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Saturday, October 14, 2006

The Dutch


The Dutch are probably the most tolerant people in the world. That is not to say that Northern and Southern Netherlanders accept the diverse mores and cultures of our world nor those expressed in the city of Amsterdam. The Dutch tend to not judge the world around them, but follow the “live and let live” principle.

My mother and father taught me tolerance. They taught me that “as long as the other guy isn’t bothering you – leave him alone.” The “live and let live” standard says “We should live the life we choose and allow others to do the same.” Mom was also influenced by the “free agency” or “free will” belief taught to 5 generations of her family by the Elders and Priests of our Church. Your faith journey is your choice – no one may make it for you – you are responsible for your decisions and the consequences of those decisions.

I found a “recovery” slogan that says:

When we live and let live, we don't need to criticize, judge, or condemn others. We have no need to control them or try and make them conform to our way of thinking. We let others live their own lives and we live ours.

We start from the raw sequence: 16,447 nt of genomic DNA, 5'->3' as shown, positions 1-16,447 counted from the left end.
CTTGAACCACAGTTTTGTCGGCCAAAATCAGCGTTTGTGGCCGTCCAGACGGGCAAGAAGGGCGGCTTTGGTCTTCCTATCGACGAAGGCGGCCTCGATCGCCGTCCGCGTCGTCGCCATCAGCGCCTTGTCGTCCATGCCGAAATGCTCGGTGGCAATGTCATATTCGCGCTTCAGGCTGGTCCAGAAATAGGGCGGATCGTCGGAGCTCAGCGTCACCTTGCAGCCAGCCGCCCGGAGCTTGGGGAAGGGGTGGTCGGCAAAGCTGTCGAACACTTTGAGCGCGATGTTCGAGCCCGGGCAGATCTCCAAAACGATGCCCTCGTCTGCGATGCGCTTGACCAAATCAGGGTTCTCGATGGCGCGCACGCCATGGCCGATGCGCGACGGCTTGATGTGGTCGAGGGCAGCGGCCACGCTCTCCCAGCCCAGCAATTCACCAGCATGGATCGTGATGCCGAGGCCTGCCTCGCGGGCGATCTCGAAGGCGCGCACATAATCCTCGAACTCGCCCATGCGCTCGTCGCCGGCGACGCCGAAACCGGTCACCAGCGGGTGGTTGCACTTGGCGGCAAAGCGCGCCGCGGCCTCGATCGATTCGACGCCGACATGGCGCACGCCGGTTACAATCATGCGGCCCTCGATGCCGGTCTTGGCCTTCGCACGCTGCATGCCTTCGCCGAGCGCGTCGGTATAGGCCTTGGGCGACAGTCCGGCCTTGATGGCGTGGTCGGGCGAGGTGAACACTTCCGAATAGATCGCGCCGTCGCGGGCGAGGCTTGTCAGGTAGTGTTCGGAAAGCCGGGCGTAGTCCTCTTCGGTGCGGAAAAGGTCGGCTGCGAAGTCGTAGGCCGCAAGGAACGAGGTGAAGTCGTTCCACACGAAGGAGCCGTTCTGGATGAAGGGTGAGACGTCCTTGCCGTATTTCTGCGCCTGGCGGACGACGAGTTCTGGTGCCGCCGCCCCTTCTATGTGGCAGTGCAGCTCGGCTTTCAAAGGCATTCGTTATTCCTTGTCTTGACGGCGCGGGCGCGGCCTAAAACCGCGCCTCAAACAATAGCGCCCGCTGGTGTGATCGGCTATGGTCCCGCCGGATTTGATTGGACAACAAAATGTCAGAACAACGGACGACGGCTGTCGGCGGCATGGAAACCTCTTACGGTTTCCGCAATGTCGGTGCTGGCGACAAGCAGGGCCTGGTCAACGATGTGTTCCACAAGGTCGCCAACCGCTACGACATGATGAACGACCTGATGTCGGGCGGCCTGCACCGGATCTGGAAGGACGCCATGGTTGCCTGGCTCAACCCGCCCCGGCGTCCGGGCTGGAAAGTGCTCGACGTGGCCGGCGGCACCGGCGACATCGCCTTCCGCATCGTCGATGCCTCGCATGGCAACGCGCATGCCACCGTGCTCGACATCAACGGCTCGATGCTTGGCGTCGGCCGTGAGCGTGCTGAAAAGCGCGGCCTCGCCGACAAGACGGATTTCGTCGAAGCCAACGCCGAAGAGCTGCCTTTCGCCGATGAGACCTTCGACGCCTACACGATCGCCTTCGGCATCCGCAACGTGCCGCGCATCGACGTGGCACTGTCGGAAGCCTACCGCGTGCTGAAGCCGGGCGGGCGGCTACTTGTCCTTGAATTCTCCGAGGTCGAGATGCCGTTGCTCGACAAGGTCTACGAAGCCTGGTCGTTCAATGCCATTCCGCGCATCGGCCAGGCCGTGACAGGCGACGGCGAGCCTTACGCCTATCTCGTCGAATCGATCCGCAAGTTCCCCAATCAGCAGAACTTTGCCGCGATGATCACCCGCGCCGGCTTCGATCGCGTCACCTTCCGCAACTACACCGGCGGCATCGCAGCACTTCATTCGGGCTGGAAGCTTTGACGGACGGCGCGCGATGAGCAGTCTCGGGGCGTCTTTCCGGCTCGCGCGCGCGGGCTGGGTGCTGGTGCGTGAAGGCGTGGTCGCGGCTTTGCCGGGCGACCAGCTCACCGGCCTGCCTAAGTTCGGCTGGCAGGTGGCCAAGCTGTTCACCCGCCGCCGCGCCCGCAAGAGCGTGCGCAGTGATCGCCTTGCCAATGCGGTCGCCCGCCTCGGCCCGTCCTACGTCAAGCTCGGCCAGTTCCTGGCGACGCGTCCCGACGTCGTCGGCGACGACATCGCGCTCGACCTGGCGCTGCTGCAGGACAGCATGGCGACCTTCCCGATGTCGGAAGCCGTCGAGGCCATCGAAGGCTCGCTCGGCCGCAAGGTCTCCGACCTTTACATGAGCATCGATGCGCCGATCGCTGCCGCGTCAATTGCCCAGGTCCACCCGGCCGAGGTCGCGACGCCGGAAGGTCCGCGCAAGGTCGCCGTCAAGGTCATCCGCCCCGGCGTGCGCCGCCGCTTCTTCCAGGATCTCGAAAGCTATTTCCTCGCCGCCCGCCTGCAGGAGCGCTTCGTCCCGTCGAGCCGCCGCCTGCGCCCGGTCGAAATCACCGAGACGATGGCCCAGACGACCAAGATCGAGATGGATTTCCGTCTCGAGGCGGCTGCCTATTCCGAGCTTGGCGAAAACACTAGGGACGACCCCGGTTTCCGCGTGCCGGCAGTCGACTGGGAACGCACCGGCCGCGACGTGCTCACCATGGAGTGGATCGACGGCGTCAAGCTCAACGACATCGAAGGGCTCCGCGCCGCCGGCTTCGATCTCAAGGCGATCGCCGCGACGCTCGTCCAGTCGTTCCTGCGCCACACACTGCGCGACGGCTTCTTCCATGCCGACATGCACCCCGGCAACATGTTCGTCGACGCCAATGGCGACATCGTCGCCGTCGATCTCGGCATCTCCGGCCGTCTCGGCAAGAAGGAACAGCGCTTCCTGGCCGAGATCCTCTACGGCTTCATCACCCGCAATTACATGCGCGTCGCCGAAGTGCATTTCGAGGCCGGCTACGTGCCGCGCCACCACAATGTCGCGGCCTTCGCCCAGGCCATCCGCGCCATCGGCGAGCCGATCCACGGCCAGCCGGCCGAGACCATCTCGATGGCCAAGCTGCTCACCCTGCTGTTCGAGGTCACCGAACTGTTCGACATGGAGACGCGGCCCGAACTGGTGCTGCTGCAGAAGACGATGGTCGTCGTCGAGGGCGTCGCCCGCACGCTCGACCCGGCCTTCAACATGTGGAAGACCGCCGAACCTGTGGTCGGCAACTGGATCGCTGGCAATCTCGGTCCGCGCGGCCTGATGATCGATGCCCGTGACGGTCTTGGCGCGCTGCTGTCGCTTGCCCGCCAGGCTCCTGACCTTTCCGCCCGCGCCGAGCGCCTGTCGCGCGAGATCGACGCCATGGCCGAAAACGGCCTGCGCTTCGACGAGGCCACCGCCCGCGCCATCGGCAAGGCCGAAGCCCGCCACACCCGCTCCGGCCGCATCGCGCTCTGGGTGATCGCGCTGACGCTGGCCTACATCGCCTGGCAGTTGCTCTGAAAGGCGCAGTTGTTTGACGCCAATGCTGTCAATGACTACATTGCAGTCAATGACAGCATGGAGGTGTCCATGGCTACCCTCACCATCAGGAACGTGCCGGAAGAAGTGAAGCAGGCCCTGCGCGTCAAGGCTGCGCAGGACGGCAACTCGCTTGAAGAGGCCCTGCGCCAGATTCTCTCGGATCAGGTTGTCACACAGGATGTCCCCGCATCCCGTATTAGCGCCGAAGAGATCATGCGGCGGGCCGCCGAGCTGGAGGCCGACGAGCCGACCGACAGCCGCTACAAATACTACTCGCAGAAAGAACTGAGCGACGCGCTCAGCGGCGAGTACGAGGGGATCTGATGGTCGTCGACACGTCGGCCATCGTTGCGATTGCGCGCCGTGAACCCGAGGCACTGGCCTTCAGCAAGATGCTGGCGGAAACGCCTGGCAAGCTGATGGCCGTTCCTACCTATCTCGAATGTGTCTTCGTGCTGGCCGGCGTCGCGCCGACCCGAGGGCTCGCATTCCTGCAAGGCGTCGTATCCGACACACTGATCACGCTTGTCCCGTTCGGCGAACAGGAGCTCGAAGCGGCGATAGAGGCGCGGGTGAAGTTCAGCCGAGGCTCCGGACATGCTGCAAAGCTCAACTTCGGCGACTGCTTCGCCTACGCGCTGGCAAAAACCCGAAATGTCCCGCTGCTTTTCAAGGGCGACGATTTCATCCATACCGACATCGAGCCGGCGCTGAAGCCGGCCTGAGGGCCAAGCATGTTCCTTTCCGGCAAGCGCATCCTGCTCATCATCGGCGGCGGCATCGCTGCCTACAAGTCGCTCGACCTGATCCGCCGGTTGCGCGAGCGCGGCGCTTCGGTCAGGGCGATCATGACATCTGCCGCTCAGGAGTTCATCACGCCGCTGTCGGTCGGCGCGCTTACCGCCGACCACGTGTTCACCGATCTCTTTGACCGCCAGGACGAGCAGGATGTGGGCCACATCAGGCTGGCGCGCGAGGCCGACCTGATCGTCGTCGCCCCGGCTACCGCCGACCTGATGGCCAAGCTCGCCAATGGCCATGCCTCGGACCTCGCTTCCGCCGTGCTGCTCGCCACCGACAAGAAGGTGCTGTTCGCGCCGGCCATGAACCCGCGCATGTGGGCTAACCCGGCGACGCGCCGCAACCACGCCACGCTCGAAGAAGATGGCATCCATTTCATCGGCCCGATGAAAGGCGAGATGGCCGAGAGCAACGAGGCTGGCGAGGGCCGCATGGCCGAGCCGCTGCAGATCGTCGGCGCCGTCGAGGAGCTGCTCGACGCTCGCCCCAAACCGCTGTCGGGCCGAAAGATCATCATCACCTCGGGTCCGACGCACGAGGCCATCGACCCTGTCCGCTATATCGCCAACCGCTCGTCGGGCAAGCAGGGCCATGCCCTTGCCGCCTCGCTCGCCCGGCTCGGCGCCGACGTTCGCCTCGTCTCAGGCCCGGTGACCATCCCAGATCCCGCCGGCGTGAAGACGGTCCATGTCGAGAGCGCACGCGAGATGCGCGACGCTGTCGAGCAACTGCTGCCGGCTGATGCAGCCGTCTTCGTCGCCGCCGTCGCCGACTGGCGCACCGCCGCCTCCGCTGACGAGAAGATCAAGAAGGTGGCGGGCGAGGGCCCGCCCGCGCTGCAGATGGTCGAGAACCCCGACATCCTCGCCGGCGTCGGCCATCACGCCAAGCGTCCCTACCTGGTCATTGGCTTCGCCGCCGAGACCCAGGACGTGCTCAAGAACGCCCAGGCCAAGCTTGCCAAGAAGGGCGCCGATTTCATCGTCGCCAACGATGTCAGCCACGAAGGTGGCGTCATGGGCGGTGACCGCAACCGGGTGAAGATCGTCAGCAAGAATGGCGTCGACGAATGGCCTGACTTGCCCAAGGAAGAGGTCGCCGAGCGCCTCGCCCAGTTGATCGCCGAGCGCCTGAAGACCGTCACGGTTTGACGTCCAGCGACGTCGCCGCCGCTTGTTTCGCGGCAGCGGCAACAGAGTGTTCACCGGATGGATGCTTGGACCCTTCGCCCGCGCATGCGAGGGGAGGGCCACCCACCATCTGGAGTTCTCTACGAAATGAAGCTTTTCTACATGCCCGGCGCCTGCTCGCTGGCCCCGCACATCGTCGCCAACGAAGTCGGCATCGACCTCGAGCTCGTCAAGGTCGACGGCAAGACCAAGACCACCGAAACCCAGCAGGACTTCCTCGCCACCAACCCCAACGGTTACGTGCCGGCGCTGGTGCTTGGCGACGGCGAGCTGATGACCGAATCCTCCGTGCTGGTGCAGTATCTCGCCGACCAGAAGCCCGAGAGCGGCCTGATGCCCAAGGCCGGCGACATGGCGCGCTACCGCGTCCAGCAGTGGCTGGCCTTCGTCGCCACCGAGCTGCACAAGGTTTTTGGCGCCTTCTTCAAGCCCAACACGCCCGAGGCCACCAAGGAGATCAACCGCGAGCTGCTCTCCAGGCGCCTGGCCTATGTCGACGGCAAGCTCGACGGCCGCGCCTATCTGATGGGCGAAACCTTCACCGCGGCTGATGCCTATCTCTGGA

Anyway, the Dutch were so tolerant that in the 1600’s the Pilgrims that left England for the Netherlands, to have the freedom to worship as they pleased, choose to leave England and Holland and venture to the Americas. You see – they were concerned that their children were becoming too Dutch.

Bill and I have been to the Netherlands three times. We wish to return so we may continue to explore the country. We wish to return to a place where we have truly felt free.

This YouTube has English subtitles. Read and listen with an open heart.



1 comment:

marja said...

Hi Lee, I enjoyed your post because I'm Dutch. I was born in Amsterdam. Left in 1956 when I was 10. Especially enjoyed the song. I don't very often get to hear Dutch sung anymore.

I'm also bipolar - since I was 19 - so I know all about that as well. Hope all goes well for you and that you find meds that help. If there's anything to be said about a life with bp, it's "very interesting".